Khem Raj was well versed with tourists as he owned a restaurant in Arambol, Goa. He mentioned the name as Orange Sky restaurant and I told him I vaguely remember a place named like that near Double Dutch in Arambol. He asked us to walk to the bridge in Gada Gushaini while he got the bike.
It began drizzling as soon as we started our ride and from the warm weather of Jibhi, we shivered in Gada Gushaini when the cold wind made its way through our jackets. The road was in reality just a mud track but the scenery was incredibly beautiful and we reached a place called Chaach Galu (Galu means a low-altitude pass in local Mandi dialect). Many times during the ride I felt like we would be thrown off the hero honda splendour and onto the dirt road when the bike groaned on uphill climbs due to the weight of us 3 souls!
Chaach Galu pass connected these two valleys and a signboard suggested there was also a small hamlet here by the same name. The population of Chaach Galu was mentioned as 21 people.
The weather was bleak and while the rain had stopped, the occasional pitter patter continued. Khem Raj Rana led us for a short ascent through pristine landscapes to reach the actual top point of Chaach Galu pass. We could see for miles from this vantage point. We could see Jalori Pass and Raghopur Garh Fort from the top of this pass while treading in purple wildflowers.
The nearby views were clearer and we could see lovely terraced farms with homes with colourful roofs dotting the landscape. We hiked back to the road at Chaach Galu when it started drizzling heavily and had tea at one of the stone dhabas that was open. Khem Raj Rana knew about our ordeal with cash and didn’t embarrass us and paid money to the chai guy.
After spending some more time savouring the views from top of Chaach Galu pass, we started on our way back to Gada Gushaini. The drizzle continued steadily and the road had become quite slippery; Khem Raj Rana was an expert with the bike and we reached Khauli village safely. The setting of Khauli village by the stream was very pretty and we decided to go around for a walk. The rain had freshened up the greens and everything felt very soothing.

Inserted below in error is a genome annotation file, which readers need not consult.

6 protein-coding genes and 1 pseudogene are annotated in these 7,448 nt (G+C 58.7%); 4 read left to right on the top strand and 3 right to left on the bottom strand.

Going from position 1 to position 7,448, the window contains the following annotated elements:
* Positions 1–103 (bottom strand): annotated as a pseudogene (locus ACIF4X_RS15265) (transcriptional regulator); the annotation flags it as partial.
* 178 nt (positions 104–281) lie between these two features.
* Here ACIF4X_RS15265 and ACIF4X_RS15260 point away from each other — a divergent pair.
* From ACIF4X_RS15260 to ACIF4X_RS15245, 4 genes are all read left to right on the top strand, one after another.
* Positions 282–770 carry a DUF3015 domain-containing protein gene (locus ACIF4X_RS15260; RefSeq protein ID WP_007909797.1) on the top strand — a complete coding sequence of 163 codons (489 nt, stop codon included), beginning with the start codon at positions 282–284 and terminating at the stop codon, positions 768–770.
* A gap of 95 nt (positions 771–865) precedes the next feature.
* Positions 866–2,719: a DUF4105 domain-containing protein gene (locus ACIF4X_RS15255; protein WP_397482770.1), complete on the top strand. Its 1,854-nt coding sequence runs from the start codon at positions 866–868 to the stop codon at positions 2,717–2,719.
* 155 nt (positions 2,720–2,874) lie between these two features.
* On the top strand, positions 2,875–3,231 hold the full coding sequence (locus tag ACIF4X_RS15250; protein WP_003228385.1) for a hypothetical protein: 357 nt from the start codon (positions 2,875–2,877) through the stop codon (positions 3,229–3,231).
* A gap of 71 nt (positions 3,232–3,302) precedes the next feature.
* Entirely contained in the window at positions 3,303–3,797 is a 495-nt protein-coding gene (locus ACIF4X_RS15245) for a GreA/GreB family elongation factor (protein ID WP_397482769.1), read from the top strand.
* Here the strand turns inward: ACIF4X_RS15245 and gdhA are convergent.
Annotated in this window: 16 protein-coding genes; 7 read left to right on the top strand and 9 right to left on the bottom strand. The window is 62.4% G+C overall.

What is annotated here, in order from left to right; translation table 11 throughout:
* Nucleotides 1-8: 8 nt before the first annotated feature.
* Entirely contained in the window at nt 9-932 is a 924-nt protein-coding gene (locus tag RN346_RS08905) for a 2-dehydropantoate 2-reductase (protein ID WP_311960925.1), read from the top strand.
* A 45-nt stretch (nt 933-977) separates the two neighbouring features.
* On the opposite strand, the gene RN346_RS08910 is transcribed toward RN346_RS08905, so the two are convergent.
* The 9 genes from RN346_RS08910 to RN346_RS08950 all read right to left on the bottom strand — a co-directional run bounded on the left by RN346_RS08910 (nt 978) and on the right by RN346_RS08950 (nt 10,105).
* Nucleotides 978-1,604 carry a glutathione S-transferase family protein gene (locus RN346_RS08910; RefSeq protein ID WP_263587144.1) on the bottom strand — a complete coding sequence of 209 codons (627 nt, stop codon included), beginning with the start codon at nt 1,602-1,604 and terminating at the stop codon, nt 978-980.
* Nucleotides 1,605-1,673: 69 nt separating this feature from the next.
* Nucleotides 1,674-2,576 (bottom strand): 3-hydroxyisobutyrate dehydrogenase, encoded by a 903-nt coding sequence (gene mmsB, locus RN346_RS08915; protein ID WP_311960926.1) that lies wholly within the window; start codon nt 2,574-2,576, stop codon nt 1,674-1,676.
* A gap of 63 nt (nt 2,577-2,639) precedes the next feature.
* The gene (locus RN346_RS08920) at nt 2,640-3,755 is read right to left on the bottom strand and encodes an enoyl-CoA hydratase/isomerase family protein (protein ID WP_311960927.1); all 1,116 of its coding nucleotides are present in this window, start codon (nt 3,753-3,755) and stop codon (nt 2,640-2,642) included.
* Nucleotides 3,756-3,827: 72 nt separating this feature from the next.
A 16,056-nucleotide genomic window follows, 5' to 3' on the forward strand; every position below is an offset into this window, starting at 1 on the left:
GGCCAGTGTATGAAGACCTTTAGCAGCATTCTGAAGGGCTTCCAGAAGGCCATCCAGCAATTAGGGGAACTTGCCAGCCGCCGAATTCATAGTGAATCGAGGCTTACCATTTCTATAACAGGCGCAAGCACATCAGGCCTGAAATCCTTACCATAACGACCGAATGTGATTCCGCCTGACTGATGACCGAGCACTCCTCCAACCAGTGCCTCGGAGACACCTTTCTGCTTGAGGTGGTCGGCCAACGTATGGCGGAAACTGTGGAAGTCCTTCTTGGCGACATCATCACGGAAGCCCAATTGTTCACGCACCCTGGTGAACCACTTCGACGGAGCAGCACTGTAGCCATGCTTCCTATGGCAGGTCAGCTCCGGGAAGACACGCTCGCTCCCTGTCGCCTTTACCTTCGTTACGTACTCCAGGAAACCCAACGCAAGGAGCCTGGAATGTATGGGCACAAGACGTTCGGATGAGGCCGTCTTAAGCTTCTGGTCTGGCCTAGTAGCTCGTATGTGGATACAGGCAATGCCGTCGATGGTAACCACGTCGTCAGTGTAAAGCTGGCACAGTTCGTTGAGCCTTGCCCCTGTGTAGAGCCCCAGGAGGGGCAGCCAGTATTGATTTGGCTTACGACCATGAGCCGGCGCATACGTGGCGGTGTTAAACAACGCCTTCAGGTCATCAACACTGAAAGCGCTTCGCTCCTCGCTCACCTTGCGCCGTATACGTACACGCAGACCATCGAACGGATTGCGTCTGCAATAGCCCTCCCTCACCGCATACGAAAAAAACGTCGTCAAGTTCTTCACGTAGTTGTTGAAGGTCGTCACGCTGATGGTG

We ambled back to Gada Gushaini around 5 pm and came across a lovely meadow with horses grazing on the green grass, two streams flowing and a water chakki (ghrat) built in a stone structure. We were very hungry at this point and Khem Raj came to the rescue by bringing a siddu each for us (with ghee) from a local dhaba in Gada Gushaini. It felt indescribably tasty and did its job of filling our stomachs. Khem Raj Rana had some work at a nearby relative’s home and asked us if we wanted to come too. Not to be outdone, we climbed on his bike and roared, yes!!
We were in Alwa village at the temple of the locally powerful deity Bhumasi Dev. When the drizzle started again, the relatives offered us ginger tea and that made us immensely happy. We returned to the homestay to see that the electricity had come back and charged our phones. There was sporadic internet connectivity in Gada Gushaini which enabled us to connect with the outside world, put out some updates on social media (without divulging the name of the place) and carried on with our lives.
A stiff breeze blew across Gada Gushaini in the evening as it got colder and colder. Clearly I had not envisaged this major temperature change and would have struggled even more if not for the cosy and comfortable homestay. Dinner was served at 9 pm and tasted delicious; I tried to find words to thank Khem Raj but couldn’t. Instead, he got a glass of Sur (local alcoholic jaggery based drink); it was very potent but I managed to finish it. We put our hands together, thanked Khem Raj Rana with all our heart and said goodbye for the night.
We had been extremely lucky that day and were still not out of trouble. With a prayer on my lips, I dozed off – it had been a nice but tiring day owing to the uncertain weather and it was imperative that we have a good night’s rest to get out of Gada Gushaini the next day. After all we barely had 600 rupees in our pockets combined and we needed to get to a functioning ATM as soon as possible. The bus from Banjar to Chhatri seems like our perfect and only alternative of getting to a sizeable town – Janjehli. Locals inform us that Janjehli will definitely have a functioning ATM.
Clouds are floating when I wake up at the early hour of 6 am. It is a surreal scene when I open the window of the room, the terraced fields are shining and the air is so fresh I feel I could burst into a song anytime! I have a quick hot water bath and by 730 all of us are ready. The weather is clear and the rain has finally stopped. Khem Raj Rana decides to drive us to Bahu village to show the majestic Baloo Nag Temple and Sheshnag Temple near Bahu. We know that he has come into our lives as an angel and happily continue on our journey.